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The daily inmate roster at York County Prison is no longer posted to the county website because of concerns of potential legal fallout, but visitors to the site can still look up information about inmates via a hyperlink to the state's inmate database.

Concerns about legal liability prompted the county to remove the in-house roster after a jury in U.S. District Court in Philadelphia awarded a $68 million judgment against Bucks County for improperly publishing criminal history information on its website, said Donald Reihart, solicitor for the York County Prison Board.

"My opinion was that we did not violate the act but that some judge somewhere could disagree with my opinion," Reihart said at a June 11 prison board meeting. "So, in an abundance of caution, we took it off."

The York County roster listed the names and inmate numbers for all inmates incarcerated at the county jail and was updated daily by correctional staff, county spokesman Mark Walters confirmed.

York County inmate information is still available by calling the records department at the prison or using the Statewide Automated Victim Information and Notification database, or SAVIN, to search for a specific name, but there's no longer an easily accessible online listing.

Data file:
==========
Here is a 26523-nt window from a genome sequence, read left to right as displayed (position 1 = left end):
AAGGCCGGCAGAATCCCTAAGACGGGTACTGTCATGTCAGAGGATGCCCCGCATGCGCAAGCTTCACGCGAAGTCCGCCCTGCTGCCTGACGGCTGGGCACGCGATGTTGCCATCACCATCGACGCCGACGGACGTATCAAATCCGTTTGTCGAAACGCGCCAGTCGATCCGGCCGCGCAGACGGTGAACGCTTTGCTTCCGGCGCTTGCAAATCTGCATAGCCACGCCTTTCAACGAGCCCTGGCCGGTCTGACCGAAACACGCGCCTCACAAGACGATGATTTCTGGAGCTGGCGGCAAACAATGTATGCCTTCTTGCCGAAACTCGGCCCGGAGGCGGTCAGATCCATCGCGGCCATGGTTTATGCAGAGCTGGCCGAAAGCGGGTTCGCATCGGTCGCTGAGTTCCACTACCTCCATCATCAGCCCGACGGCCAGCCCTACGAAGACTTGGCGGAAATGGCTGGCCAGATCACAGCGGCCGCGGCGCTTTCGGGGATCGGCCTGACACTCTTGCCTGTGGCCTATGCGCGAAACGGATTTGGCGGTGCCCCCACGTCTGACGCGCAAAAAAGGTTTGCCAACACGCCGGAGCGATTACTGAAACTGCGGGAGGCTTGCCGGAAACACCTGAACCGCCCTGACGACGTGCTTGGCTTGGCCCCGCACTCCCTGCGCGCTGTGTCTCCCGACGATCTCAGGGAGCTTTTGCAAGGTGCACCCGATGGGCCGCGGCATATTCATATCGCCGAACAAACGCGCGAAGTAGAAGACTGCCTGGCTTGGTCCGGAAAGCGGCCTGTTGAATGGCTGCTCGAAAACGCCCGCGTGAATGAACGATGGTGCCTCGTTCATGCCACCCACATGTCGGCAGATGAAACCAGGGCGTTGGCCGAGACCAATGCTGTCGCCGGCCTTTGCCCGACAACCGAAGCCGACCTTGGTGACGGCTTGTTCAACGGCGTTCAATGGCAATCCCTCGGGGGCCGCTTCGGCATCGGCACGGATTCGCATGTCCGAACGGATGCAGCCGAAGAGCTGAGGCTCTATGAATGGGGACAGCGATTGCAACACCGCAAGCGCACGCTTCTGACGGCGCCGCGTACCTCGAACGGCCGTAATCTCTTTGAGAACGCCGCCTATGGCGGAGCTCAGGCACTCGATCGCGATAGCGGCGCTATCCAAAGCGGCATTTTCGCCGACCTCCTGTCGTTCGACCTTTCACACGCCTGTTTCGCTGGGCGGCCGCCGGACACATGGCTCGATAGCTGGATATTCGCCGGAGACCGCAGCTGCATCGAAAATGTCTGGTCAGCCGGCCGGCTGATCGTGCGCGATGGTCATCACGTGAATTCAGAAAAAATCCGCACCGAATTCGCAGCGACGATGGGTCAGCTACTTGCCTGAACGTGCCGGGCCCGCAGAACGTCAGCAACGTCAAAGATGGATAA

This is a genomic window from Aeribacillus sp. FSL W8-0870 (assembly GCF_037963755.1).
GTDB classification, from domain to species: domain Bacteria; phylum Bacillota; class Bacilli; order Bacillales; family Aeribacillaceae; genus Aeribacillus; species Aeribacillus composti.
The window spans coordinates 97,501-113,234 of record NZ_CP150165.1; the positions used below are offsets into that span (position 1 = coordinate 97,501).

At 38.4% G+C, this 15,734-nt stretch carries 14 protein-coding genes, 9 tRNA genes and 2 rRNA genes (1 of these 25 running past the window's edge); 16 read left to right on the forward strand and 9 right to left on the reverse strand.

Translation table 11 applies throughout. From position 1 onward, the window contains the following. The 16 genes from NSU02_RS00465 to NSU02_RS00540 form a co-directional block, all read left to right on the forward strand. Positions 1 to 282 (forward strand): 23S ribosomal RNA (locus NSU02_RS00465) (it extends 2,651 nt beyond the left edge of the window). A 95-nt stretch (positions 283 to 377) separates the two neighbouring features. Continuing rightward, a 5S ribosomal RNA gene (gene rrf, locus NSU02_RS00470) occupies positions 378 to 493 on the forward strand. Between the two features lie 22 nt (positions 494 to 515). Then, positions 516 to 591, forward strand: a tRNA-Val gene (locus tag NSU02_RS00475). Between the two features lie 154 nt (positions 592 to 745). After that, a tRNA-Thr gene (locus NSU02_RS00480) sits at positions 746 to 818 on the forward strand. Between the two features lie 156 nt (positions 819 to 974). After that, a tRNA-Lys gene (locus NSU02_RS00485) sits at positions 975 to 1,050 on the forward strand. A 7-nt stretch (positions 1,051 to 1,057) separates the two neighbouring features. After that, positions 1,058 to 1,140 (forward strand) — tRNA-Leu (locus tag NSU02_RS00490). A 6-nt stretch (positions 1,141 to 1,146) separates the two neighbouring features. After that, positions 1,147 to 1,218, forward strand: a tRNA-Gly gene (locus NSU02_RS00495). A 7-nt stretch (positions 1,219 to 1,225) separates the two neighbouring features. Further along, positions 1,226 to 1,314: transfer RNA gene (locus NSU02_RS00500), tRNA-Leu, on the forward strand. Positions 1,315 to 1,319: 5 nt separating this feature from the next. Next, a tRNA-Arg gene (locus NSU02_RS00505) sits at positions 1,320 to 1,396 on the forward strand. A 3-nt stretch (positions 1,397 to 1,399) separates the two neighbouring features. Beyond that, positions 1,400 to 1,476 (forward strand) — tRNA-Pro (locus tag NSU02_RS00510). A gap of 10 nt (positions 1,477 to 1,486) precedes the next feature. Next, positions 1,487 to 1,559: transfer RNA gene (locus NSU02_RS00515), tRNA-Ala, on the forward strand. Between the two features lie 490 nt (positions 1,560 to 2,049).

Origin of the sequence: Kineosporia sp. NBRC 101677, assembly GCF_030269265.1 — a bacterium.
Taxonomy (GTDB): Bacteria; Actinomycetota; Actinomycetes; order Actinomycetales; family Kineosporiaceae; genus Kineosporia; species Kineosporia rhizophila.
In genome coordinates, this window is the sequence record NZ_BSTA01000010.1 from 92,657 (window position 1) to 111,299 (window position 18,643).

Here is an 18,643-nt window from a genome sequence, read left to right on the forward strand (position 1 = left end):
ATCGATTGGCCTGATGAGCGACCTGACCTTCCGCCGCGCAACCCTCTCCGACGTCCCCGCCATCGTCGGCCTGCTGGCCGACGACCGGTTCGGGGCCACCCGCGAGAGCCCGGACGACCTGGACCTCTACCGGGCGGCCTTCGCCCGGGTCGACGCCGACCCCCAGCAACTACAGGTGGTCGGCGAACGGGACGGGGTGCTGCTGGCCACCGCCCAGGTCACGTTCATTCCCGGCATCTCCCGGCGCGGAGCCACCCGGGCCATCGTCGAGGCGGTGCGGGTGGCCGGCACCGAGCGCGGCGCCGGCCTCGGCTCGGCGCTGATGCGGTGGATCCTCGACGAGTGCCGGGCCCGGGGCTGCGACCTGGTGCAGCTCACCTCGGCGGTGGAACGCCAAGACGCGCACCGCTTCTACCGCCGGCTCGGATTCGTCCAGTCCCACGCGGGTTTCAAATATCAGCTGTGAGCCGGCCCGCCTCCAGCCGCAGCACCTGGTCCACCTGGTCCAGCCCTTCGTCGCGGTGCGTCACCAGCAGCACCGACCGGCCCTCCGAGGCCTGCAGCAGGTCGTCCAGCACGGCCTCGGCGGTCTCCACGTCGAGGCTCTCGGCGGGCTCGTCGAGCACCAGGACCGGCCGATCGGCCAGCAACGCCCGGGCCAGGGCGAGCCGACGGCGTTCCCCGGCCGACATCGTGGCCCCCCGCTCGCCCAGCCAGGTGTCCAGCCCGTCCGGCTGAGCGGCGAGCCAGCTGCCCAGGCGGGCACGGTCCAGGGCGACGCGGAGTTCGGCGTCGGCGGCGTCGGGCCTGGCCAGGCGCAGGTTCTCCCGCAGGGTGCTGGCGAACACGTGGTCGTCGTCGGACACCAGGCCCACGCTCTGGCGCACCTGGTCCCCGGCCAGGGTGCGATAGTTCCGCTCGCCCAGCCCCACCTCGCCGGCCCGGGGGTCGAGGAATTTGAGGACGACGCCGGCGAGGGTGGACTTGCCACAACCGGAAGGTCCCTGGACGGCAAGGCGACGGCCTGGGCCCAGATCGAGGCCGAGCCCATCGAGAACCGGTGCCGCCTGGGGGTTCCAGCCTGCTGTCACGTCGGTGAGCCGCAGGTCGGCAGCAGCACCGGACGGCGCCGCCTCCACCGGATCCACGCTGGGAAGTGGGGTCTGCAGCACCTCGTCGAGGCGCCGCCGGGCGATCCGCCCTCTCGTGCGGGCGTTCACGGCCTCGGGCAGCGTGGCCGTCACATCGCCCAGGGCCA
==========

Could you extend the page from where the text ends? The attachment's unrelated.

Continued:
SAVIN catalogs far more information in its database than what the county listed in its roster, including the name, age, race, date of birth and custody status of all inmates in Pennsylvania.

Reihart said he was unaware that the York County website has a hyperlink to the SAVIN database.

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In the federal jury's ruling, Bucks County was found to have violated the state Criminal History Record Information Act, but the county intends to appeal, according to a report in the Bucks County Courier Times.

Information about the identities and locations of inmates being housed in state prisons and county jails is purely administrative and doesn't fall under CHRIA, said Melissa Melewsky, media law counsel for the Pennsylvania NewsMedia Association.

"That’s an important transparency tool, and I believe that’s all public information," she said of inmate rosters.

But counties across the commonwealth have been removing inmate rosters from their websites in response to the Bucks County ruling, she said.

Removing the information is an overreaction to the case by county governments, Melewsky said, but she added that it's understandable considering the hefty $68 million verdict.

Until there's a judgment in Bucks County's appeal, Reihart said York County would refrain from posting the inmate roster, as a precaution.

"We want to make certain," Reihart said. "The penalty is just too high to risk it."

Editor's note: This story has been updated to include comments from Melissa Melewsky, media law counsel for the Pennsylvania NewsMedia Association.

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